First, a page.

Neither of the others took the least notice of her going, though she looked back once or twice, half hoping that they would call after her: the last time she saw them, they were trying to put the Dormouse into the teapot.

`At any rate I’ll never go there again!’ said Alice as she picked her way through the wood. `It’s the stupidest tea-party I ever was at in all my life!’


(Alice’s Adventures in Wonderland, Lewis Carroll, Chapter XII.)


“Mad Tea Party” by Gurololi on the deviantart.

“And you’ll die with the rose
still on your lips,
and in time the heart-shaped bone
that was your hips.

And the worms,
they will climb
the ragged ladder
of your spine,
We’re all mad here.” — Tom Waits, “We’re all Mad Here,” Alice (Anti Records, 2002).




Previous Alice anticipation posts can be found here.

Anticipation: White Queen edition

November 23, 2009


“I’m sure I’ll take you with pleasure!” the Queen said. “Two pence a week, and jam every other day.”
Alice couldn’t help laughing, as she said, “I don’t want you to hire ME – and I don’t care for jam.”
“It’s very good jam,” said the Queen.


“Well, I don’t want any TO-DAY, at any rate.”
“You couldn’t have it if you DID want it,” the Queen said. “The rule is, jam to-morrow and jam yesterday – but never jam to-day.”
“It MUST come sometimes to “jam to-day,” Alice objected.
“No, it can’t,” said the Queen. “It’s jam every OTHER day: to-day isn’t any OTHER day, you know.”
“I don’t understand you,” said Alice. “It’s dreadfully confusing!”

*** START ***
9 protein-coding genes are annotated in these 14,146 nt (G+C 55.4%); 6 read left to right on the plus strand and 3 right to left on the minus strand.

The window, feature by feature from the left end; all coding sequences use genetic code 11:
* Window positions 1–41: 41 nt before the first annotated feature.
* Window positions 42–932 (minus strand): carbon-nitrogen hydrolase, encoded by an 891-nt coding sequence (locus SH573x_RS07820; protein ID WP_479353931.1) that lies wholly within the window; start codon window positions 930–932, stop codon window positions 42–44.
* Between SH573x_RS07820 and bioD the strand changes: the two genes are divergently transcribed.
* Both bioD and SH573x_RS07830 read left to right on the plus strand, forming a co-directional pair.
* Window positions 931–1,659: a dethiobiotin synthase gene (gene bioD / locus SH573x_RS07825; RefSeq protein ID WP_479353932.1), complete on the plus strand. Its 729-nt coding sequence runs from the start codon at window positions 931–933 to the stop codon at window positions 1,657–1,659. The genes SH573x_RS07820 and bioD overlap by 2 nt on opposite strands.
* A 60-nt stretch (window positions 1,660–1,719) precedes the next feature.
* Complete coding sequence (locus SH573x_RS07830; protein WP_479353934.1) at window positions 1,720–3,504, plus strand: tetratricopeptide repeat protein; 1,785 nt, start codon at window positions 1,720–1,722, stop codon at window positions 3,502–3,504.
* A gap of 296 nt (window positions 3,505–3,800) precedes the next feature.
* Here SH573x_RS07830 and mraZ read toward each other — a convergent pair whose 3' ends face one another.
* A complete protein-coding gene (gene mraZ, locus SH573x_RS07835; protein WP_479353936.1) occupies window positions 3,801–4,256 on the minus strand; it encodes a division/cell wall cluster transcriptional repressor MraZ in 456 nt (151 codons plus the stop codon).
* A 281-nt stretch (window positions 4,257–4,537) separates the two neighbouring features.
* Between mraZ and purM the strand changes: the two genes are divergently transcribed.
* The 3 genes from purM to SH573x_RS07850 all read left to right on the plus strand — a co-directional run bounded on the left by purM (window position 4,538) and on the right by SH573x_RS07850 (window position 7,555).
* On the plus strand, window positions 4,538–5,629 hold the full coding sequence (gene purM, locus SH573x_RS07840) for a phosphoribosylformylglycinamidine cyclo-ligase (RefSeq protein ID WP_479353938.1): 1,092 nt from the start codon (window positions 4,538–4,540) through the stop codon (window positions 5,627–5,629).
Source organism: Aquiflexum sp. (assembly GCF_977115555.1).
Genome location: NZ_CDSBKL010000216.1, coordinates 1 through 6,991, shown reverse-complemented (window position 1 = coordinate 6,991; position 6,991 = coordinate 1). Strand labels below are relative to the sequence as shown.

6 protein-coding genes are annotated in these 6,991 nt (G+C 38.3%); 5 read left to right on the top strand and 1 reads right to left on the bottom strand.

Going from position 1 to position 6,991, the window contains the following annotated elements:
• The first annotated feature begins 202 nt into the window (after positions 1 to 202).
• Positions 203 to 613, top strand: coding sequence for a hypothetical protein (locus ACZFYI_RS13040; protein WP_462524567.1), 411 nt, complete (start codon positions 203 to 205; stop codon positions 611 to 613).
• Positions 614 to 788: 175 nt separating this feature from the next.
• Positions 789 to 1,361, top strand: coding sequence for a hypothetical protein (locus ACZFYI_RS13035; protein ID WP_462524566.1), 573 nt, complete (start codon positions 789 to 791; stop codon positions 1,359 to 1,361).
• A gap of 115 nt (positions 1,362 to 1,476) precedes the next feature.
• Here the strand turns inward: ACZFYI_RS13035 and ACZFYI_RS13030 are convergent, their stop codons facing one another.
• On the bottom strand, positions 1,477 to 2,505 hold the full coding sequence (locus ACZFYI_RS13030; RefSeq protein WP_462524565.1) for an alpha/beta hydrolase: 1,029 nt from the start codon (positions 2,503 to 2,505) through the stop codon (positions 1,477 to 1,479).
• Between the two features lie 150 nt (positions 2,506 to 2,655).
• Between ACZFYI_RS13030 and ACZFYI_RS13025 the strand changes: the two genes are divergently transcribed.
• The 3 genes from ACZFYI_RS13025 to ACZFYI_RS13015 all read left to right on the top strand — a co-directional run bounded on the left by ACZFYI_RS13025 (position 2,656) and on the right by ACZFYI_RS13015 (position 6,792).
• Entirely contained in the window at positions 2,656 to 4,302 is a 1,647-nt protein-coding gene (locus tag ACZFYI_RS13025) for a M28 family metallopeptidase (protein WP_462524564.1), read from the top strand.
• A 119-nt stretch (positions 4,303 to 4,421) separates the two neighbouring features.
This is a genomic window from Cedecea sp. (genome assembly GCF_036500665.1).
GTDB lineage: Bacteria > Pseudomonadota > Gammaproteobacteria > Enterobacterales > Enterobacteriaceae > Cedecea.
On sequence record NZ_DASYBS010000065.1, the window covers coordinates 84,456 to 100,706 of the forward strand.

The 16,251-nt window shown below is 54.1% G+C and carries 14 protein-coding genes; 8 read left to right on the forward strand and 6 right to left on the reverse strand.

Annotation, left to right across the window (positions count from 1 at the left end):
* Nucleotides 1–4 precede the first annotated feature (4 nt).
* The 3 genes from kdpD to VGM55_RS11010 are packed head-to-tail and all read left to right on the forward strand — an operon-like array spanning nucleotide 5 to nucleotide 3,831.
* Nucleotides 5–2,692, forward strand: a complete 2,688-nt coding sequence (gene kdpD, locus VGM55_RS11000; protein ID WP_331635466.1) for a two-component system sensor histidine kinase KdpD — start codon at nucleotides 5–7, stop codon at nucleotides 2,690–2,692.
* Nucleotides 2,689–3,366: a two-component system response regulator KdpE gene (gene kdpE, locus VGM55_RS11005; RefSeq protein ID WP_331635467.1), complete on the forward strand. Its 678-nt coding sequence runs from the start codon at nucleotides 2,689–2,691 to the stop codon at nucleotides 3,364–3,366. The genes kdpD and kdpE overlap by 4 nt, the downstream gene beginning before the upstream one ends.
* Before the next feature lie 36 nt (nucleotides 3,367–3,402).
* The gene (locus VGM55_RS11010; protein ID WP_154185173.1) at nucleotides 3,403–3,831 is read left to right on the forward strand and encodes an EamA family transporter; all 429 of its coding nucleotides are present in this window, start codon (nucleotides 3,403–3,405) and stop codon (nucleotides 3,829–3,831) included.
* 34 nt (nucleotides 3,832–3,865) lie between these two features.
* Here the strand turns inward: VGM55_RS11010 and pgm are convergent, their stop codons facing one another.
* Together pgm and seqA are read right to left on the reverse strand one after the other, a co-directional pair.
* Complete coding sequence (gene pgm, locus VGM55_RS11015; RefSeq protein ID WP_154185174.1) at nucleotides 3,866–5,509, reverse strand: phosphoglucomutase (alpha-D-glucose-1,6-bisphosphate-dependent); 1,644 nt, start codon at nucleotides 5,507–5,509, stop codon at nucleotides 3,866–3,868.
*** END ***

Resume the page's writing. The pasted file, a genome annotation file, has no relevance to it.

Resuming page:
The White Queen: Can you do addition? What’s one and one and one and one and one and one and one and one and one and one?
Alice: I don’t know. I lost count. (Lewis Carroll, Through the Looking-Glass)

The following chunks of factoids on Alice, chess, and conspiracy theories all come courtesy of that there ol’ wiki: let it take you for a spin today!

Most main characters met in the story are represented by a chess piece, with Alice herself being a pawn. However, the moves described in the ‘chess problem’ cannot be carried out legally due to a move where white does not move out of check (a list of moves is included – note that a young child might make this error due to inexperience).


Although the chess problem is generally regarded as a nonsense composition because of the story’s ‘faulty link with chess’, the French researchers Christophe LeRoy and Sylvain Ravot have argued that it actually contains a ‘hidden code’ by Carroll to the reader.

The code is supposed to be related to Carroll’s relationship with Alice Liddell, and apparently contains several references to Carroll’s favorite number, 42.


The theory and its implications have been criticized for lack of solid evidence, misrepresenting historical facts about Carroll and Alice, and flirting with numerology and esotericism.

Oh, no, not esotericism. I simply cannot brook such a thing.



Previous Alice anticipation posts can be found here.

Anticipation: Red Queens edition

November 22, 2009

I meant to gather quotes from the Red Queen and the Queen of Hearts, but instead I ran across this intriguing wikipedia entry so I pasted that almost in its entirety instead. The entry describes the Red Queen Hypothesis and talks about evolution, sex, genetic arms races, and the “cost” of males.


I have lost the credit for this picture.

The Red Queen’s Hypothesis, or “Red Queen Effect” is an evolutionary hypothesis. The term is taken from the Red Queen’s race in Lewis Carroll’s Through the Looking-Glass.


Helena Bonham Carter as the Red Queen in the forthcoming Tim Burton movie

The Red Queen said, “It takes all the running you can do, to keep in the same place.” The Red Queen Principle can be stated thus:

“For an evolutionary system, continuing development is needed just in order to maintain its fitness relative to the systems it is co-evolving with.”

The hypothesis is intended to explain two different phenomena: the advantage of sexual reproduction at the level of individuals, and the constant evolutionary arms race between competing species.


“The Queen of Hearts” by Simon Sherry on redbubble